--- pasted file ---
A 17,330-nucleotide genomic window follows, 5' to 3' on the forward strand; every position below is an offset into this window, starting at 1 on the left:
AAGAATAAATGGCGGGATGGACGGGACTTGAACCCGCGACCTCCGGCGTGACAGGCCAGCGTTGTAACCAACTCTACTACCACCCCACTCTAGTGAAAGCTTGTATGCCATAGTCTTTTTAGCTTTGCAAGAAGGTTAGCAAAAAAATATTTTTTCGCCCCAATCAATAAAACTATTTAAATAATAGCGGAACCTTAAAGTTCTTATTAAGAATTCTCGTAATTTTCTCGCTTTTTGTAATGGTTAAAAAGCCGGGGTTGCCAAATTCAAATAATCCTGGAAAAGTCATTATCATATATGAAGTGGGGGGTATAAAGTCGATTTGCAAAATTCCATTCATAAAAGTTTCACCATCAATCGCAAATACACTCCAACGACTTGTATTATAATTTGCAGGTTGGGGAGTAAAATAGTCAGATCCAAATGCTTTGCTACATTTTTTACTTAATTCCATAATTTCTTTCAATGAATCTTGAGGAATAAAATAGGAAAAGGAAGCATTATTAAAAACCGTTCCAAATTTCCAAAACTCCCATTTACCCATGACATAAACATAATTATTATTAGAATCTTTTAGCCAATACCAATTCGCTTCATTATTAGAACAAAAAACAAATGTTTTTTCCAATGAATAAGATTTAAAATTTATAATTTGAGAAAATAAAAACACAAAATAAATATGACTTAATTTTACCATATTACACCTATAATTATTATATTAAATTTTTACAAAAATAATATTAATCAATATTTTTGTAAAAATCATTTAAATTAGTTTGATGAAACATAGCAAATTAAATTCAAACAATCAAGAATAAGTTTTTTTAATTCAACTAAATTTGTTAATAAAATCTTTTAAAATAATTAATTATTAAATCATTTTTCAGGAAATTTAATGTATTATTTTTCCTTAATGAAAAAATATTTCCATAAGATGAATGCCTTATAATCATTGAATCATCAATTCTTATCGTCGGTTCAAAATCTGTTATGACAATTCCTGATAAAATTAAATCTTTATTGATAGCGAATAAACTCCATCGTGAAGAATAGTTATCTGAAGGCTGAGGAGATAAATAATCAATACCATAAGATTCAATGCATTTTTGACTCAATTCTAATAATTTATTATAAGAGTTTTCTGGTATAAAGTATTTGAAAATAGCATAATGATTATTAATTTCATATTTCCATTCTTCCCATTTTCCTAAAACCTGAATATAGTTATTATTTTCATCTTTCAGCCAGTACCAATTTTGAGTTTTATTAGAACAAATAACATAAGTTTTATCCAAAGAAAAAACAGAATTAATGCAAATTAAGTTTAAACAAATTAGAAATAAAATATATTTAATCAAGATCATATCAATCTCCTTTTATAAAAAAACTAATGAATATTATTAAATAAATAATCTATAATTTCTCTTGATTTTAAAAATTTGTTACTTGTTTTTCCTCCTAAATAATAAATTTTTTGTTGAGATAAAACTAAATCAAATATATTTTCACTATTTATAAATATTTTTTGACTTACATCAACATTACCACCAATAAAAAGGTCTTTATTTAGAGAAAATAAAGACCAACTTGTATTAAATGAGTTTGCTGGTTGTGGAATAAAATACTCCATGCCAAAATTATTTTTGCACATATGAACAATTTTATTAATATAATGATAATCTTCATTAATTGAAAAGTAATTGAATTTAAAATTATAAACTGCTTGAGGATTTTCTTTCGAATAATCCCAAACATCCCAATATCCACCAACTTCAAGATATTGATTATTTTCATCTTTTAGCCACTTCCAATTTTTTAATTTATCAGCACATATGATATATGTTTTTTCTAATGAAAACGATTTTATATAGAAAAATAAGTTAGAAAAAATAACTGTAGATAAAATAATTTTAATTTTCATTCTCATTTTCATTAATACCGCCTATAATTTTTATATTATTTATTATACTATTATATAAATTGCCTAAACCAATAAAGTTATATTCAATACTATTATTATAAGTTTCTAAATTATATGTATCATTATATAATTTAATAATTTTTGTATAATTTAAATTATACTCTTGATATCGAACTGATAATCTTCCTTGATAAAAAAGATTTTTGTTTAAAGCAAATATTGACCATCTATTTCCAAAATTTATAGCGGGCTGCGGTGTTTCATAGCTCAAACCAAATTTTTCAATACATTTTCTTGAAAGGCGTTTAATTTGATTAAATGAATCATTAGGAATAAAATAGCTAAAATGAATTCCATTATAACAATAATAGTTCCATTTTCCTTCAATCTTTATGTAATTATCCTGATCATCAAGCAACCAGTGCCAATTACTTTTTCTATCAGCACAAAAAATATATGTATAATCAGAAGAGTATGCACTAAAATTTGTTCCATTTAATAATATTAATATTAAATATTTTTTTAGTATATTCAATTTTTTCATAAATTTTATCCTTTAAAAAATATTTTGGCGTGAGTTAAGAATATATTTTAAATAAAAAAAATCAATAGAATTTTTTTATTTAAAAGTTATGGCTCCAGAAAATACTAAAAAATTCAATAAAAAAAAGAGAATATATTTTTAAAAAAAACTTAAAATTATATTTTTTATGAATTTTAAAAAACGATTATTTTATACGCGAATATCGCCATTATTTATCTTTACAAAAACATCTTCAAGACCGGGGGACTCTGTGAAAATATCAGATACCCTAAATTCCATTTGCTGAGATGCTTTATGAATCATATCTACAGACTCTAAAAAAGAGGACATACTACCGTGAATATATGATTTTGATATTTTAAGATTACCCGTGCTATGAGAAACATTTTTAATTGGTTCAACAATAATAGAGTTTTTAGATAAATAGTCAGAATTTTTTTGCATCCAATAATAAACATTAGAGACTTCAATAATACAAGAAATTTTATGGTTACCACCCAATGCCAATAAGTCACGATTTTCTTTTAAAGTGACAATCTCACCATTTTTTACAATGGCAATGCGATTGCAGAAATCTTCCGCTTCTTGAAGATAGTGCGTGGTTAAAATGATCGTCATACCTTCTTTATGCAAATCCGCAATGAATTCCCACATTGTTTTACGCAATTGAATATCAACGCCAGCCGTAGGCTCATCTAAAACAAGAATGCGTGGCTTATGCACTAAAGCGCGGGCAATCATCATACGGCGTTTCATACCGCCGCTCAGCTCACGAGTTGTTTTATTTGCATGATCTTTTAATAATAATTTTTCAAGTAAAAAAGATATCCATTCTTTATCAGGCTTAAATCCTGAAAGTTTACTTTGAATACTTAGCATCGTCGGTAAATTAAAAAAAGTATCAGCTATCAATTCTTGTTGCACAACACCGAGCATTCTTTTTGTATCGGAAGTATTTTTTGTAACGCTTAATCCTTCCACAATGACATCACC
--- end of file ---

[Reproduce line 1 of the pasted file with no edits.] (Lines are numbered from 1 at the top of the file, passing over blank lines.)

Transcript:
A 17,330-nucleotide genomic window follows, 5' to 3' on the forward strand; every position below is an offset into this window, starting at 1 on the left: